A History of The Great War 1914-1918

Oxford: Clarendon Press [Oxford University], 1934. Presumed First Edition, First printing. Hardcover. xii, [2], 649, [3] pages. Frontispiece. Footnotes. Illustrations. Maps (one folding). Appendix on Casualties. Index. Decorative front cover and spine. Name in ink on fep. Bookseller sticker inside front cover. Minor page discolortion noted. Charles Robert Mowbray Fraser Cruttwell JP (23 May 1887 – 14 March 1941) was a British historian and academic who served as dean and later principal of Hertford College, Oxford. His field of expertise was modern European history, his most notable work being A History of the Great War, 1914–18. Cruttwell gained first-class honours at The Queen's College, Oxford, and was elected a Fellow of All Souls College, Oxford, in 1911, and he became a lecturer in history at Hertford College the following year. His academic career was interrupted by service in the First World War during which he suffered severe wounds; he returned to Oxford in 1919 and became dean of Hertford, and then principal of the college in 1930. Cruttwell's term as Hertford's principal saw the production of his most important scholarly works, including his war history which earned him the degree of DLitt. Beyond his college and academic duties Cruttwell held various administrative offices within the university, and was a member of its Hebdomadal Council, or ruling body. In private life Cruttwell served as a Justice of the Peace in Hampshire, where he had a home, and stood unsuccessfully for the university's parliamentary seat in the 1935 general election, representing the Conservative Party. Ill-health, aggravated by his war injuries, caused his retirement from the Hertford principalship in 1939. On the outbreak of the First World War in August 1914, Cruttwell was commissioned as a second lieutenant in the 1/4th Battalion, Royal Berkshire Regiment, a Territorial Force unit in which his brother was also serving. By 1915 he was serving in the trenches, in France and Flanders, and led numerous patrols into no man's land, receiving a severe leg wound. Early in 1916, persistent myalgia and rheumatism led to him being declared unfit for further active service. In August 1917 he was an instructor with an Officer Training Battalion in Oxford, and late in the war joined the Intelligence Department at the War Office. Demobilized in 1919, he resumed his academic life in Oxford, and in 1922 published a short history of his regiment's wartime exploits. Apart from its physical effects, Cruttwell's wartime experience seemingly inflicted permanent psychological damage on his personality, replacing the general good manners of his youth with a short-tempered, impatient and bullying character.[6] The novelist Evelyn Waugh, an undergraduate at Hertford in the 1920s, wrote later that "It was as though he had never cleansed himself from the muck of the trenches". His standing as a military historian is largely based on his 1934 Great War history, which Ellis praises as "most notable for its frank and fearless judgments on those identified as the principal actors (military, naval and political) in that tragic conflict". The work was widely praised in the press at the time of publication;[The Naval Review thought that its description of the Battle of Jutland was "admirable": "for those who wish to gain a clear but not too detailed idea of the general course of the war, and of the relations of the different parts of it to one another, the book should be invaluable". Historian Llewellyn Woodward considered it "the most profound study of any war in modern times", and the inspiration for his own Great War history of 1970, while strategist Colin S. Gray describes Cruttwell as "the most balanced of the historians of that conflict" Condition: Good.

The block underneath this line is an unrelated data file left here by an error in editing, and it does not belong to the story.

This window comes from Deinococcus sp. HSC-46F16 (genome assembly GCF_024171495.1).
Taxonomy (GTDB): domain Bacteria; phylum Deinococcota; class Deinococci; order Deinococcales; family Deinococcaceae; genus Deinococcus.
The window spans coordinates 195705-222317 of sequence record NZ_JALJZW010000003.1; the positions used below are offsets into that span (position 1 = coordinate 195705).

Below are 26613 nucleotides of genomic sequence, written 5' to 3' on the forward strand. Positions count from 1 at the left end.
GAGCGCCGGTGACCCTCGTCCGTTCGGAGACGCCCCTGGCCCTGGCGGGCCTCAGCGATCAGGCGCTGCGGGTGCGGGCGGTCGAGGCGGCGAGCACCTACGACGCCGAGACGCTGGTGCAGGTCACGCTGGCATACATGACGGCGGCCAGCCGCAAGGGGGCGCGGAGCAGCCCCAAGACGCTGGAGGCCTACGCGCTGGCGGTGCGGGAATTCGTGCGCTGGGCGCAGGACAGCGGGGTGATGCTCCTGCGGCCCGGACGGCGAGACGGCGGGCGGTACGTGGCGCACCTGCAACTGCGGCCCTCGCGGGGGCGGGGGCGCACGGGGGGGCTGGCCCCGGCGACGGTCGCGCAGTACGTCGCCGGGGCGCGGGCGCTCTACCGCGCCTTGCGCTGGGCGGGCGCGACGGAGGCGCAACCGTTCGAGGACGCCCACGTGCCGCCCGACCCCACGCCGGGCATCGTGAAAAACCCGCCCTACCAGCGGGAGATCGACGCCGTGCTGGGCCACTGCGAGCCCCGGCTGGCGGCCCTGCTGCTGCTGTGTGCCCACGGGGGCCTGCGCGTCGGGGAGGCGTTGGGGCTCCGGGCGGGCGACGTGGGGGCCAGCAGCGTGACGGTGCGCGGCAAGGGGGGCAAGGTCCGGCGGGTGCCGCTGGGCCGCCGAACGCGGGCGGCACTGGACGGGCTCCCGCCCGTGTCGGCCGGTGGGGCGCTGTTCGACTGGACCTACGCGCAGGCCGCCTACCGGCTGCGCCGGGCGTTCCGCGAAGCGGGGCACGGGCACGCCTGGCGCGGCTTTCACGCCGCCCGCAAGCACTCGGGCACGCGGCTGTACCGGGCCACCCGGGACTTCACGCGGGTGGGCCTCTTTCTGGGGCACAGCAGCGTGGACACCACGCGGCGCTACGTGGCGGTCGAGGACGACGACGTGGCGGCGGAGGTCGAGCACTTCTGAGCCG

Keywords: World War I, Tannenberg, Ypres, von Spee, Naval Blockade, Dardanelles, Verdun, Somme, Jutland, Mesopotamia, Submarines, Russian Revolution, Messines, Passchendaele, Caporetto, Cambrai, Zeebrugge, Ostend, Armistice, Palestine

[Book #87805]

Price: $115.00

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